Some would agree that using WD-40 as a car headlight cleaner is the most effective method. Some would object to the claim. However, after putting the WD-40 to the test, we found out that the major downside is on its durability. 

After using WD-40 to defog car headlights, the effect only lasts for about a day or two, and your car headlights go back to looking cloudy. This temporary fix only shows that the WD-40 is mainly a polishing tool rather than a headlight restoration product.

But when applied on other surfaces like tiles, metal, wood, ceramic, and aluminum, the WD-40 can be very effective and durable when used. This explains why the product is so easily accessible and popular in the market because it is more of a universal product and can be easily utilized for other purposes.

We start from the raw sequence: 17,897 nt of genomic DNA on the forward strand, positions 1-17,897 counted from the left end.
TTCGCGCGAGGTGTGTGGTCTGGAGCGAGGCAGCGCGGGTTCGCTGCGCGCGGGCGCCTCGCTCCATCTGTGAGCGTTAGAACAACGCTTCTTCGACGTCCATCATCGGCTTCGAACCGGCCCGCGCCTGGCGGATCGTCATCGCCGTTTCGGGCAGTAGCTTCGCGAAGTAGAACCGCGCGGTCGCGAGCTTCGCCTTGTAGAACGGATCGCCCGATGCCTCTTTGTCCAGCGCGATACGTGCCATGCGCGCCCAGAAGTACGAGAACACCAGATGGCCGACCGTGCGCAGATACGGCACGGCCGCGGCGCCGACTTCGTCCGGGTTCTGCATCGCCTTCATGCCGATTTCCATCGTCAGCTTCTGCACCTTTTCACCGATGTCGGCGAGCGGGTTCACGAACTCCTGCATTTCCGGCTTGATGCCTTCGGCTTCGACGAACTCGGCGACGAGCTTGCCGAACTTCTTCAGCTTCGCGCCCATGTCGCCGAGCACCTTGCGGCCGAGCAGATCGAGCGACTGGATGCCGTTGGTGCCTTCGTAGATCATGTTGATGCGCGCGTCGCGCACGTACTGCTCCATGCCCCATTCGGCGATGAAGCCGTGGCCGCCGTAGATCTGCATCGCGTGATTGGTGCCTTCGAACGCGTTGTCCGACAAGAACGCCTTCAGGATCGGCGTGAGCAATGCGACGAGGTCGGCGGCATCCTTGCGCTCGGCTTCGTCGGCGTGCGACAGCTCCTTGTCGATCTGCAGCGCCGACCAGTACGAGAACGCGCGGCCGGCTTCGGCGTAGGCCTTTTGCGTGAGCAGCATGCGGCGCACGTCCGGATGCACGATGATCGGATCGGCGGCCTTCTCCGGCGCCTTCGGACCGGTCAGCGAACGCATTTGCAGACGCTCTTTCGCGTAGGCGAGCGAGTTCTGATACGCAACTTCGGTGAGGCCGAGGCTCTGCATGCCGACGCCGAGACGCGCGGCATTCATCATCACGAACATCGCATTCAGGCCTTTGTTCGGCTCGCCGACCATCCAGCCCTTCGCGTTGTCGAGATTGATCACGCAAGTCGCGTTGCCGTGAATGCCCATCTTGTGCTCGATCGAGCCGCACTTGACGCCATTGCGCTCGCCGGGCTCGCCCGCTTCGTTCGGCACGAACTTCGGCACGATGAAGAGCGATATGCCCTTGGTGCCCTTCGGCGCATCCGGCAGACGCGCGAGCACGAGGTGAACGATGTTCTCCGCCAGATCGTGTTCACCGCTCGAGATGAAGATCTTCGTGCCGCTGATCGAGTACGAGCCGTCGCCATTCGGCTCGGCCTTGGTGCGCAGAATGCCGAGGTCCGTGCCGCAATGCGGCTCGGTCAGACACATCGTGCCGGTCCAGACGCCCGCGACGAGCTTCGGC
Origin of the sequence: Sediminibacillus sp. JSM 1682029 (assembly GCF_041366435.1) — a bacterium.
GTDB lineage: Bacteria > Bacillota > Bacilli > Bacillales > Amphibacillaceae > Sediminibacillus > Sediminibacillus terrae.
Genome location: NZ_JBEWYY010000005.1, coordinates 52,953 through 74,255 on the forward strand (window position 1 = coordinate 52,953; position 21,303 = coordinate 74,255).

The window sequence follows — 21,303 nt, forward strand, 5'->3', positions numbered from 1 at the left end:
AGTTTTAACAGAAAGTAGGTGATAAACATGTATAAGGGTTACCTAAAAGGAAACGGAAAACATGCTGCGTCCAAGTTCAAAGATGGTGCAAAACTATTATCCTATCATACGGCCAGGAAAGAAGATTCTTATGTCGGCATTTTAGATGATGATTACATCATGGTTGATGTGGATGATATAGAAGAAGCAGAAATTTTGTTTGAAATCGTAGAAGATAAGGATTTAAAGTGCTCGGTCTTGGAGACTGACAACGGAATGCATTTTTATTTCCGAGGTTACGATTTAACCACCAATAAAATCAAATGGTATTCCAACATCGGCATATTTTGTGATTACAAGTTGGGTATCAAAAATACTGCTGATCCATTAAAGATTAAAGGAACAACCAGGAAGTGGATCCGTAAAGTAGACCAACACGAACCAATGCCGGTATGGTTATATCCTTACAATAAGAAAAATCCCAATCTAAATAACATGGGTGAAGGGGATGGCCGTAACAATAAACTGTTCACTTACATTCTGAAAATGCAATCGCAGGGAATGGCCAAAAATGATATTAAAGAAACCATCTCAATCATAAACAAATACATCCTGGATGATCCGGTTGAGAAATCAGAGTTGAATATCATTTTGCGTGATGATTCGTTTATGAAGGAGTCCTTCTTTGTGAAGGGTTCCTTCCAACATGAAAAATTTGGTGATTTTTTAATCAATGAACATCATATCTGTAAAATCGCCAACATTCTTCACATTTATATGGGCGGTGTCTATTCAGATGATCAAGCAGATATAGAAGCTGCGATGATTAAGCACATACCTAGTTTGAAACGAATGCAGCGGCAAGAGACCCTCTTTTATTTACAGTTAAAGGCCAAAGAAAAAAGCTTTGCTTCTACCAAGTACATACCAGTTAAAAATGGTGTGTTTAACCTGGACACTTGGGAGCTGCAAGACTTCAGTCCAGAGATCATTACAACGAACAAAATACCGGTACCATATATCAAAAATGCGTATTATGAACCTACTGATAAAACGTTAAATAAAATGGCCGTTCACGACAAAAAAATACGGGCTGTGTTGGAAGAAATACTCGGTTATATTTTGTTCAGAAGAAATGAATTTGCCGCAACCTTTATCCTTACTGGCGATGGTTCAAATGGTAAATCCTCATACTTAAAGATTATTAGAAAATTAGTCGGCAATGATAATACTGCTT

Although numerous articles and videos are out there explaining why WD-40 is a magnificent product for cleaning foggy headlights, you should use it carefully. 

If you are going to use the WD-40 for a quick fix and polish, you must spray only on the outer layer of your headlight lens. You mustn’t spray it inside the headlight to avoid permanent damage to your car light bulbs. 

For a more permanent solution, I would recommend using a headlight restoration kit . Although not all garages offer to defog headlights, you can buy a DIY car headlight restoration kit and do it yourself during the weekend. 

Most of these DIY car headlight restoration kits come with a simple step by step instruction. The tips will guide you from start to finish even if you haven’t done a headlight restoration before. 

Like this article? Share it with others!
More on our blog
How to test headlight relay
Car Headlights

How to test headlight relay

Automobile headlight systems are only marginally more sophisticated than your home’s light switches, despite how intricate they may seem. The electrical circuit between your home’s […]

Read More…

Read More »

Table of content

click on the flag to change language please.

Russian spanish German French Italian Arabic Japan Philippines Romanian Moldova Turkey Portuguese Portuguese netherlands swedish vietnamese Finnish Bulgarian Greek